When President Donald Trump took office, much of the country didn’t know what to expect. Trump was such a wildcard during his campaign that anything could happen. But with all the changes that Trump brings to the presidency, culture in the United States is shifting just as rapidly. By the year 2044, white Americans are projected to fall below 50% of the U.S. population, losing their majority status.
Trump undoubtedly left his mark on many industries, even before his presidency, but “media” is possibly the industry Trump most commonly discusses now. Minority leaders in the communications industry responded that the Trump administration has changed their roles drastically.
“How has it not impacted the way that we approach media advertising and even just the way that we consume the media around us?” Amani Al-Khatahtbeh, founder and Editor-in-Chief of Muslimgirl.com, asks.
The glaring consensus is that inclusive media has become much more difficult, especially under Trump’s harsh spotlight and constant claims of “fake news.” No one wants to be the next “Lyin’ Ted” or “Crooked Hillary.”
Greg Brossia, Executive Vice President of Partnerships and Sales at Pride Media, says that a lot of brands have approached him wanting to advertise with minority groups, like the LGBTQ+ community. These brands need advice on how to reach underserved demographics and they want to address that people at all different intersectionalities are being attacked.
“And because of that, brands are that much more sensitive and very interested in making sure that they don’t miss the mark,” Brossia says.
In the experience of Detavio Samuels, President of iONE Digital, the difference in the industry between former President Obama’s administration and that of Trump is stark.
“I literally watched black and brown people disappear from executive ranks,” Samuels says. “It felt like when there was a man of color in office, people believed they had to behave a certain way and now that’s changed.”
Although white people will soon no longer be the majority, they are likely still have the power in America as they have throughout history.
“Europeans were a minority in Africa and they still colonized the entire continent,” Al-Khatahtbeh cites as an example.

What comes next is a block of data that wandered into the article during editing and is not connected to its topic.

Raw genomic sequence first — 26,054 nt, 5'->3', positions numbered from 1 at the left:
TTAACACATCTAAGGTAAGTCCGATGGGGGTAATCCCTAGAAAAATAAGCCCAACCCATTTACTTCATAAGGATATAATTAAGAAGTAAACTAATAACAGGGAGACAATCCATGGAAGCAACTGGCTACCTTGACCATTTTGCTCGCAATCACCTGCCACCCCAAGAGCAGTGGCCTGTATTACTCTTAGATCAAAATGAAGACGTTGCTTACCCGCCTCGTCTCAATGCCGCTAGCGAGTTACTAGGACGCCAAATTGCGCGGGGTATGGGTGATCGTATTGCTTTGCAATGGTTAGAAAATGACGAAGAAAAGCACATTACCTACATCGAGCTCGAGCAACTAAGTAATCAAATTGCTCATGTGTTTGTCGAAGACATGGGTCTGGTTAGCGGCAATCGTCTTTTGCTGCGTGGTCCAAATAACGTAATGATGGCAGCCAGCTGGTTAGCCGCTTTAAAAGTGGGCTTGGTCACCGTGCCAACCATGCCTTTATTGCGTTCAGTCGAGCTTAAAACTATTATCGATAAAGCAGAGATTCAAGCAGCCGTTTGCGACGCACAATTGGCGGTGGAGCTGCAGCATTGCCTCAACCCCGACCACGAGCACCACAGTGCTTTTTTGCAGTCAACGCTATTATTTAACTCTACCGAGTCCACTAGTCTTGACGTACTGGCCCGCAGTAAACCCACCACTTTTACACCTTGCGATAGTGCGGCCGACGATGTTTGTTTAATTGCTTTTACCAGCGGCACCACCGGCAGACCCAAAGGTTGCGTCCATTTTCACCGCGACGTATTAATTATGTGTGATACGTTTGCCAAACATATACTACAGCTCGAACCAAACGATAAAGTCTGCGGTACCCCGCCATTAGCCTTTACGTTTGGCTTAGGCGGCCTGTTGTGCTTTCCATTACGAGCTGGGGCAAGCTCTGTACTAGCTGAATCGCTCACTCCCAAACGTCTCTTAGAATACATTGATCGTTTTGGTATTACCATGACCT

She admires brands that have come to her platform admitting that they don’t know how to reach her demographic and asking for help, which she suggests all companies do when trying to market to a community they don’t know.
Samuels suggests not only hiring experts, like Disney hiring Ryan Coogler to direct Black Panther, but being committed to choosing a side that the brand believes in.
“This is a point where you need to be on the love or the hate side,” Samuels says. “Brands must be brave. They must draw a circle around the audiences that they care about and love those who love them back. The idea is that we all see the world differently from all the angles that we come from.”
Samuels tries to “lead from the edges” in order to participate in new movements and stay on top of the ever-evolving media industry.
“It starts on the edges; we experiment and experiment. We find really dope, innovative stuff and then more people pick up,” Samuels says.
Brossia agrees but warns that a one-size-fits-all prescription is sure to fail.
“Invite certain groups of people to the table who have the institutional knowledge about their own markets that they can bring,” Brossia says. “Something that is lasting and meaningful to a campaign is really essential, especially now.”
Though the election of Donald Trump truly transformed American politics as well as the communications industry, inclusion of individuals at all instersectionalities is more important now than ever before.
“This diversity and inclusion, it can’t just be the thing for now,” David Jones, CEO of The Cipher Group, says. “It has to be institutionalized.”
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